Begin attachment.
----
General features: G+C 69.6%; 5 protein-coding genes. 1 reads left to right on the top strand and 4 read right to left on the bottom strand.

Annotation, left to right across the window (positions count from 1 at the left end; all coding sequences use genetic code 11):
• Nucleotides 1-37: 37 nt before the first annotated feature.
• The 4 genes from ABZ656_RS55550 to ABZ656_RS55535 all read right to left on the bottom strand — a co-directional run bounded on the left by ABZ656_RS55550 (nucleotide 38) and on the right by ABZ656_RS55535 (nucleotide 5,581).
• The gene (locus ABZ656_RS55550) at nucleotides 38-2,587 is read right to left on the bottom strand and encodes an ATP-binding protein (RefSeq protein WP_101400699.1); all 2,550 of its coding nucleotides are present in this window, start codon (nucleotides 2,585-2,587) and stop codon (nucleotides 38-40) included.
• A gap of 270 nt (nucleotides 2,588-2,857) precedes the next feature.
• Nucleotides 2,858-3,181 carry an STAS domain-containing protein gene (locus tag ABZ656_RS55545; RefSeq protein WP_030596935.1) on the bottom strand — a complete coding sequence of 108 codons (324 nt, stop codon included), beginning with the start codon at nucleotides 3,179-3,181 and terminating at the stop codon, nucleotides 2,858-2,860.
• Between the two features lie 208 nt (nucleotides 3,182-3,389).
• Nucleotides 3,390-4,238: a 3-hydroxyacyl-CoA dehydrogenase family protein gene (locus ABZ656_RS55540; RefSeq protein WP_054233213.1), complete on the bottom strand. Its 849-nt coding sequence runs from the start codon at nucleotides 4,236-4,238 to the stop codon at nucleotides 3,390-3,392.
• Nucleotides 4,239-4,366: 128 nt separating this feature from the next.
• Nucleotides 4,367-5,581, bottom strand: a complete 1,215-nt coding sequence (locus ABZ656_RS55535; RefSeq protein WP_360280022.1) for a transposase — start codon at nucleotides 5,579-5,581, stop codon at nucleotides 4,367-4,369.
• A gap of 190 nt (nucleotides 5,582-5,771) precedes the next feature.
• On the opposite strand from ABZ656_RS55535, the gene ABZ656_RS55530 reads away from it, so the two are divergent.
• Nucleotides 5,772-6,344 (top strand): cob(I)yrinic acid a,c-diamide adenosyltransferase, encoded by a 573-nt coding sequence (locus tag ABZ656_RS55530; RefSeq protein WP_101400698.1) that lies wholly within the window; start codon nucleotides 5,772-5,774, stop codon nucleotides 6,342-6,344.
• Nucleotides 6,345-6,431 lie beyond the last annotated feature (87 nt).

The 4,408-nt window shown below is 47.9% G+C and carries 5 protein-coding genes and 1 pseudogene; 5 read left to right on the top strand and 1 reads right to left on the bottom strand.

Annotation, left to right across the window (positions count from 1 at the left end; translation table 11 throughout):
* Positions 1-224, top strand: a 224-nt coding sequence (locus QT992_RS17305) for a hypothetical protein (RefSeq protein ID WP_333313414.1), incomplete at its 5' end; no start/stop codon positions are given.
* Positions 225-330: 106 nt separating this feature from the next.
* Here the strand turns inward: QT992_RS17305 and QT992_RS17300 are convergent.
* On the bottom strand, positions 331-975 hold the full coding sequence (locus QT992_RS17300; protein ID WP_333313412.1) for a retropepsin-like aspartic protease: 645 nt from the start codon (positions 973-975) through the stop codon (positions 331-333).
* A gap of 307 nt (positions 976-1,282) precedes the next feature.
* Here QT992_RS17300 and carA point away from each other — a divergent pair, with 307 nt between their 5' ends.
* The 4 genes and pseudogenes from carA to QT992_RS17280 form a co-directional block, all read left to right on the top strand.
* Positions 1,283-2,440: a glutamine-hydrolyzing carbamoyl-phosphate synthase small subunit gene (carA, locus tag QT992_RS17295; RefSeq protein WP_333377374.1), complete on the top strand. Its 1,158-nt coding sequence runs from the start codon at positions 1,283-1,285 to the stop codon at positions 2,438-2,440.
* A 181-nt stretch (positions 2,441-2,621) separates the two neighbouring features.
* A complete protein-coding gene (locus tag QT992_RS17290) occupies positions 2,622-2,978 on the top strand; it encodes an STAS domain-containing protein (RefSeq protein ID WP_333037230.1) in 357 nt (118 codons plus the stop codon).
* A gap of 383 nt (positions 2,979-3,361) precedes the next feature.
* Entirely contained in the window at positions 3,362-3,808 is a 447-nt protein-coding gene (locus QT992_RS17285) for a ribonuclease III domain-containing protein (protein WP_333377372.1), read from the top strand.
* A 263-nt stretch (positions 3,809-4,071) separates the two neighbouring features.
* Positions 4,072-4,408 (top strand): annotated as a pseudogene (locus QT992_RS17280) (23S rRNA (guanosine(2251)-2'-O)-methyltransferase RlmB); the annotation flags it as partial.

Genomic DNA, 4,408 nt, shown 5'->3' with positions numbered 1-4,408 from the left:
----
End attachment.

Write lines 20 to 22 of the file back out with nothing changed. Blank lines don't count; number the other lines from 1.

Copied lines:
* Here the strand turns inward: QT992_RS17305 and QT992_RS17300 are convergent.
* On the bottom strand, positions 331-975 hold the full coding sequence (locus QT992_RS17300; protein ID WP_333313412.1) for a retropepsin-like aspartic protease: 645 nt from the start codon (positions 973-975) through the stop codon (positions 331-333).
* A gap of 307 nt (positions 976-1,282) precedes the next feature.